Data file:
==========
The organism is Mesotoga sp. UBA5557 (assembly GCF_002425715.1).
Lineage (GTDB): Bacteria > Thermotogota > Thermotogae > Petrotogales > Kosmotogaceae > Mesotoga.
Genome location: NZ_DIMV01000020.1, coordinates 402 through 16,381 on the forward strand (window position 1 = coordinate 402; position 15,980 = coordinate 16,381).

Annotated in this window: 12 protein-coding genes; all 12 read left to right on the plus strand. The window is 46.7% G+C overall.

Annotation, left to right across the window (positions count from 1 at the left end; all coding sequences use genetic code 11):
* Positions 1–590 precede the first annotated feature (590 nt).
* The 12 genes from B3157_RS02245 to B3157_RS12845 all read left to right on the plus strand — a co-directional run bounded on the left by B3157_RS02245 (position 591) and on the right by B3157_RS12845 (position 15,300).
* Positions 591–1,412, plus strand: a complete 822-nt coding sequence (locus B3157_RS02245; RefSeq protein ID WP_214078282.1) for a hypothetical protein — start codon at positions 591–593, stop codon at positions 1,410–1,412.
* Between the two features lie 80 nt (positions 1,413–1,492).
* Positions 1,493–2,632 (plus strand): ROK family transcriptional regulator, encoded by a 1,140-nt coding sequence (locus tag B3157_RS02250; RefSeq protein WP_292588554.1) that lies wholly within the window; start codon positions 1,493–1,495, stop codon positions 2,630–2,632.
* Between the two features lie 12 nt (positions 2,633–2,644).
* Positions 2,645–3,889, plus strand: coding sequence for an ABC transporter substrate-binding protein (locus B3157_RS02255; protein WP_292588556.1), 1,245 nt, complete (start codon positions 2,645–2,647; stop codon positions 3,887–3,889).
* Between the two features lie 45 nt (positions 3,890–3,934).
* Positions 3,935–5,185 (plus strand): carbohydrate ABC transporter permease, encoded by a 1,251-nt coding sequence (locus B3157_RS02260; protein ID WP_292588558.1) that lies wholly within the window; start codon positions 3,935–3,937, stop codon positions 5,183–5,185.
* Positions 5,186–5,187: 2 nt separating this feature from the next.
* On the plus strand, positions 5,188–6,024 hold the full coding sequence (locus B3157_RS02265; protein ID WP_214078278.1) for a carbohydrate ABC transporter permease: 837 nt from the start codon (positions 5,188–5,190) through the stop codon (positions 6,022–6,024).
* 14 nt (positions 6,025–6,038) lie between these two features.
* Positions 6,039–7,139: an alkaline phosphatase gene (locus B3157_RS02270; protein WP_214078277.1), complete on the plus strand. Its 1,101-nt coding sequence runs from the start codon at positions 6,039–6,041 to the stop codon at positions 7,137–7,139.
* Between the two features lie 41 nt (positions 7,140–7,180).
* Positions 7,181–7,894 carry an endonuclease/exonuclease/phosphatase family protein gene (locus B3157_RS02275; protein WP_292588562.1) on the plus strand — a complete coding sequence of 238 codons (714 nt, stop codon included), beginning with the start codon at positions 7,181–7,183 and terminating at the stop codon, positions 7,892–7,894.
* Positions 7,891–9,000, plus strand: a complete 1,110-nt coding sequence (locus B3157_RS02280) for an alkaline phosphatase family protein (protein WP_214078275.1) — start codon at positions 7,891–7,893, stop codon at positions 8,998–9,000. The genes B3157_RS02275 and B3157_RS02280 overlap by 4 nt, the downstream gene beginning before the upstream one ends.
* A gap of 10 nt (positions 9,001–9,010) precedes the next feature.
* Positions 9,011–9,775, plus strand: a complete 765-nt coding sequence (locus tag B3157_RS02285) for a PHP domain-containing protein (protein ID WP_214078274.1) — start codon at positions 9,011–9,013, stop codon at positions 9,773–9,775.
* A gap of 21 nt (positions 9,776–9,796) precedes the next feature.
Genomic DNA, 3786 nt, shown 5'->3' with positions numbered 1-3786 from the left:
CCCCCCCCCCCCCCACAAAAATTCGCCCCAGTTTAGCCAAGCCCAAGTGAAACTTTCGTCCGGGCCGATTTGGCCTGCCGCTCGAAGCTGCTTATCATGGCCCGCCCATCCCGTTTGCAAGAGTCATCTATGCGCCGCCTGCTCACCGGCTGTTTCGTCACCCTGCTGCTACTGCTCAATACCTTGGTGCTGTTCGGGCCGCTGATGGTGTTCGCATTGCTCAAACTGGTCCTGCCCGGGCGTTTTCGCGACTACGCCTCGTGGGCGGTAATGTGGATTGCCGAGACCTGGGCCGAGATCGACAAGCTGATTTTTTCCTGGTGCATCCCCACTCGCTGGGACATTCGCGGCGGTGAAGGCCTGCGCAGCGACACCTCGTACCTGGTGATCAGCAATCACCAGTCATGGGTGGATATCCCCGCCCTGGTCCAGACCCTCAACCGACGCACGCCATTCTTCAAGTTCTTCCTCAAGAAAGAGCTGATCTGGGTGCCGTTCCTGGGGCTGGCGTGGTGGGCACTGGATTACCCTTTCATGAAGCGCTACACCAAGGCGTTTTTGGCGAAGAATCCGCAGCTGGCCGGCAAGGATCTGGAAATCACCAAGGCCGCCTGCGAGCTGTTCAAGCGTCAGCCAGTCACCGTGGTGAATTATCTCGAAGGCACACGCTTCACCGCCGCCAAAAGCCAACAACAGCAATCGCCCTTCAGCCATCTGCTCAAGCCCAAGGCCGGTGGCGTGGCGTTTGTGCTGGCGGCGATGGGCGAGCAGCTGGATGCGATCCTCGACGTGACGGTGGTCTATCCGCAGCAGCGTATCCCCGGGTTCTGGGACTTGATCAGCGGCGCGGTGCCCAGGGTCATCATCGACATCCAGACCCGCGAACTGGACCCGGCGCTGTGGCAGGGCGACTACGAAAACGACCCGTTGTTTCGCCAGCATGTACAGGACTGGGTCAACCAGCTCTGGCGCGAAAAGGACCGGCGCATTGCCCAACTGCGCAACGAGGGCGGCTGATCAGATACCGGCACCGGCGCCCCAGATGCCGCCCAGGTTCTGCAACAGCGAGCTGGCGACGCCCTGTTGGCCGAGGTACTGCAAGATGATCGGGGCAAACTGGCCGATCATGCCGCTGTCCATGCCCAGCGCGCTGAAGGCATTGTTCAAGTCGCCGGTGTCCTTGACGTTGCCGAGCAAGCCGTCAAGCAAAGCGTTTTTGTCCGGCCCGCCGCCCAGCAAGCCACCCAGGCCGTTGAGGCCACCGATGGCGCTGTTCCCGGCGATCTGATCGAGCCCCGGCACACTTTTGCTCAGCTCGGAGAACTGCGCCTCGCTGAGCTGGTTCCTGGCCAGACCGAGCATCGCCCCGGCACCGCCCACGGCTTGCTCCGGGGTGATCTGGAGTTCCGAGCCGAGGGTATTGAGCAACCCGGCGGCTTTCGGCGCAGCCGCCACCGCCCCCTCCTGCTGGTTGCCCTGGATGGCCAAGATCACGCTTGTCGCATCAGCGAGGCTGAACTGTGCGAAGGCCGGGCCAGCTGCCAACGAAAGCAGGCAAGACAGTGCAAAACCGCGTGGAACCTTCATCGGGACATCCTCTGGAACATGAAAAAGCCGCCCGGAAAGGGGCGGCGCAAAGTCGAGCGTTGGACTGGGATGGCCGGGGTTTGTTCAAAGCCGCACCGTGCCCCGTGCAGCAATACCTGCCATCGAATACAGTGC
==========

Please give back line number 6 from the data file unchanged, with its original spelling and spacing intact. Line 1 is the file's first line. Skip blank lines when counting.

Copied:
* Positions 1–590 precede the first annotated feature (590 nt).